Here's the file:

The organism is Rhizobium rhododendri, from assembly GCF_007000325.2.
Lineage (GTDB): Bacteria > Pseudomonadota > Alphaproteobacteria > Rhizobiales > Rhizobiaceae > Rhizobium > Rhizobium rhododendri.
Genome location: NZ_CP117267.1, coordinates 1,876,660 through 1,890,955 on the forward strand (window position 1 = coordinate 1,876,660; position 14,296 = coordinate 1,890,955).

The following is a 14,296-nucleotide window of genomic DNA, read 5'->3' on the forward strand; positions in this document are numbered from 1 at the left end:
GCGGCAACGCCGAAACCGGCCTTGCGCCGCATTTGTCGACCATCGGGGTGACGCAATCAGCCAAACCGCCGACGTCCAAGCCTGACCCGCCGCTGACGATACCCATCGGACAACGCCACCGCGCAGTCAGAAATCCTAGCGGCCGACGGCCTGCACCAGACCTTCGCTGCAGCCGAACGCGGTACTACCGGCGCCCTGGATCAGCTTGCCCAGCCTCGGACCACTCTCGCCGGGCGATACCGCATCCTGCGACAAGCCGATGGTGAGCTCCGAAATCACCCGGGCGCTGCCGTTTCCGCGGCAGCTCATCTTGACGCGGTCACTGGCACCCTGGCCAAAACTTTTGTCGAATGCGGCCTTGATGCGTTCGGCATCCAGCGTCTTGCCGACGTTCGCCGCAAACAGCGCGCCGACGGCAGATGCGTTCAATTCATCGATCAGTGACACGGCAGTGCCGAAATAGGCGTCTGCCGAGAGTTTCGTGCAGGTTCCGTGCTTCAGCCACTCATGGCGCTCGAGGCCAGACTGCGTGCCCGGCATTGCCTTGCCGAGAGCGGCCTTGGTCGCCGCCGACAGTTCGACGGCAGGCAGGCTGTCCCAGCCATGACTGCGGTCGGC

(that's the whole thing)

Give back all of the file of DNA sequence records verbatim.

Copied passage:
The organism is Rhizobium rhododendri, from assembly GCF_007000325.2.
Lineage (GTDB): Bacteria > Pseudomonadota > Alphaproteobacteria > Rhizobiales > Rhizobiaceae > Rhizobium > Rhizobium rhododendri.
Genome location: NZ_CP117267.1, coordinates 1,876,660 through 1,890,955 on the forward strand (window position 1 = coordinate 1,876,660; position 14,296 = coordinate 1,890,955).

The following is a 14,296-nucleotide window of genomic DNA, read 5'->3' on the forward strand; positions in this document are numbered from 1 at the left end:
GCGGCAACGCCGAAACCGGCCTTGCGCCGCATTTGTCGACCATCGGGGTGACGCAATCAGCCAAACCGCCGACGTCCAAGCCTGACCCGCCGCTGACGATACCCATCGGACAACGCCACCGCGCAGTCAGAAATCCTAGCGGCCGACGGCCTGCACCAGACCTTCGCTGCAGCCGAACGCGGTACTACCGGCGCCCTGGATCAGCTTGCCCAGCCTCGGACCACTCTCGCCGGGCGATACCGCATCCTGCGACAAGCCGATGGTGAGCTCCGAAATCACCCGGGCGCTGCCGTTTCCGCGGCAGCTCATCTTGACGCGGTCACTGGCACCCTGGCCAAAACTTTTGTCGAATGCGGCCTTGATGCGTTCGGCATCCAGCGTCTTGCCGACGTTCGCCGCAAACAGCGCGCCGACGGCAGATGCGTTCAATTCATCGATCAGTGACACGGCAGTGCCGAAATAGGCGTCTGCCGAGAGTTTCGTGCAGGTTCCGTGCTTCAGCCACTCATGGCGCTCGAGGCCAGACTGCGTGCCCGGCATTGCCTTGCCGAGAGCGGCCTTGGTCGCCGCCGACAGTTCGACGGCAGGCAGGCTGTCCCAGCCATGACTGCGGTCGGC